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Comparative anatomy of maintenance tasks (CAMT): demonstration of field administration technique

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3 Author(s)
Loose, D.R. ; Armstrong Lab., Wright Res. & Dev. Center, Wright-Patterson AFB, OH, USA ; Gentner, F.C. ; Dascalos, C.M.

To be a “player” in today's concurrent engineering design environment, each engineer must provide reasonable estimates of system-level effects of his/her recommendations. Human factors engineers, who formerly relied on quoting military standards (MIL-STDs) or design guides, now must support their recommendations with consequences. Although human factors maintainability estimate methods have been employed, most are considered cumbersome, labor intensive, and not responsive to the quick-paced program or design office decisions required. The CAMT research program proposes a new way to estimate human consequences of design alternatives, a method that could be more responsive, efficient, and effective. This new approach is demonstrated in a series of CAMT feasibility studies conducted by the Armstrong Lab's Logistics Research Division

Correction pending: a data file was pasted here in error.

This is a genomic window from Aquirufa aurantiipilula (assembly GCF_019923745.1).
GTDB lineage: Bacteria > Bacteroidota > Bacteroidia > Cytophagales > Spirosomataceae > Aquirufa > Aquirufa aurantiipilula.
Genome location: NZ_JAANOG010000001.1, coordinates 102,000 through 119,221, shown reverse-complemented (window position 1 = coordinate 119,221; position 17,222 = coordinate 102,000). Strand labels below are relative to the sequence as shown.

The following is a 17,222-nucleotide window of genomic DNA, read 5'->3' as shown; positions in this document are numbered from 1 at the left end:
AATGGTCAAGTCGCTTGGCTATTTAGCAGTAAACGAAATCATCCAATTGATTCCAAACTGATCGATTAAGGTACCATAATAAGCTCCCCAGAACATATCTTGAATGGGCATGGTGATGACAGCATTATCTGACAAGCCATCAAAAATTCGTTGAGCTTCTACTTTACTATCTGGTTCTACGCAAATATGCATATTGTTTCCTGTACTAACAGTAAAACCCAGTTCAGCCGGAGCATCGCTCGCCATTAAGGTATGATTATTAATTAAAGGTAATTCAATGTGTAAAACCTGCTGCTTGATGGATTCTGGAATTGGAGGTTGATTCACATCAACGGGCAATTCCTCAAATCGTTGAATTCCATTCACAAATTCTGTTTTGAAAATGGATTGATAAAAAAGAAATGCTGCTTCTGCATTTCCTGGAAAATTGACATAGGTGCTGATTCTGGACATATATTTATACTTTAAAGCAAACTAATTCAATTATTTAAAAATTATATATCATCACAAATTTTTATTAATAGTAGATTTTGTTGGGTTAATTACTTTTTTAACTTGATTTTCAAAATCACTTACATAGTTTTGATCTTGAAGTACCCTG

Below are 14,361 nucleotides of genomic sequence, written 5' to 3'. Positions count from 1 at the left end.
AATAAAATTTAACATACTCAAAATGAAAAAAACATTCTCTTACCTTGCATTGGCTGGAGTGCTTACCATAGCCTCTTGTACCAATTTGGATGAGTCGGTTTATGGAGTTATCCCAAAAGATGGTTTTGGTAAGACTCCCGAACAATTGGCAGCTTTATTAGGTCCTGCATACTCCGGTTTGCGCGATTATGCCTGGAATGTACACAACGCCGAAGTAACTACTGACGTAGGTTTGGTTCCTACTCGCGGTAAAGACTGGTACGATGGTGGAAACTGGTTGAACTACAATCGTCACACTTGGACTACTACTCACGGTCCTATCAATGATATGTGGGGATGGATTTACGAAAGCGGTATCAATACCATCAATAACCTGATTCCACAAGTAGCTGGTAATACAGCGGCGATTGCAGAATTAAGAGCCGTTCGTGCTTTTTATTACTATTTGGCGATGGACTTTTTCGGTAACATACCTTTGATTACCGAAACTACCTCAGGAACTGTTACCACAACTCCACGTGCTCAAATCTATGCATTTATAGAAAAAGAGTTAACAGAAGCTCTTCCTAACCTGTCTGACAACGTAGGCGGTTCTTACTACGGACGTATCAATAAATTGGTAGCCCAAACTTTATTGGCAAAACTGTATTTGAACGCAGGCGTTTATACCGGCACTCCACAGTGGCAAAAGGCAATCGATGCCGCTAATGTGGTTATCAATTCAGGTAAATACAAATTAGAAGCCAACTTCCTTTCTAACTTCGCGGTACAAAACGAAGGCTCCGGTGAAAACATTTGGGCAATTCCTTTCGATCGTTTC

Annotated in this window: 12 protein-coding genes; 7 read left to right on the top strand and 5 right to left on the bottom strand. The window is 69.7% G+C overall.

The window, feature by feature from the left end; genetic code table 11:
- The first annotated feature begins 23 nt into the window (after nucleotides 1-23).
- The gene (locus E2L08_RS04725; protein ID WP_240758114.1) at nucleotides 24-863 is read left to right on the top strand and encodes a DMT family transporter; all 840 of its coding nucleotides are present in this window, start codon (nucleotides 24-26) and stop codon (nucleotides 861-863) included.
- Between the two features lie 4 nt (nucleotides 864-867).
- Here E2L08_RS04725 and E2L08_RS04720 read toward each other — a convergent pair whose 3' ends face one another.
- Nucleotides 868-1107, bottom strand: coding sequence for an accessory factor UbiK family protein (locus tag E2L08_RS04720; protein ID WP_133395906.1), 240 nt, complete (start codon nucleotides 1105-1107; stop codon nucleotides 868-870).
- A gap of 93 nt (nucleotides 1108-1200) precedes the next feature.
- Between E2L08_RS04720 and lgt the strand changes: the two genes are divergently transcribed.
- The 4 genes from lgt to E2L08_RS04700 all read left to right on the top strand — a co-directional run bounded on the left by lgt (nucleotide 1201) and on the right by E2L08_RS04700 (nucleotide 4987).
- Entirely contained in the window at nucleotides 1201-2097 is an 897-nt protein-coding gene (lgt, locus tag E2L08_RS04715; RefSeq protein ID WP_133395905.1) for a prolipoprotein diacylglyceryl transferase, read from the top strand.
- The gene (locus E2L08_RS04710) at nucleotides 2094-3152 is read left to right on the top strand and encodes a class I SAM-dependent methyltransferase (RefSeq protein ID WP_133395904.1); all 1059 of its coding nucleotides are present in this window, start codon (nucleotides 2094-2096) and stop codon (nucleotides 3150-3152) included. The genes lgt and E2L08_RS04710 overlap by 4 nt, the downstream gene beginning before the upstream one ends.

Published in:

Aerospace and Electronics Conference, 1993. NAECON 1993., Proceedings of the IEEE 1993 National

Date of Conference:

24-28 May 1993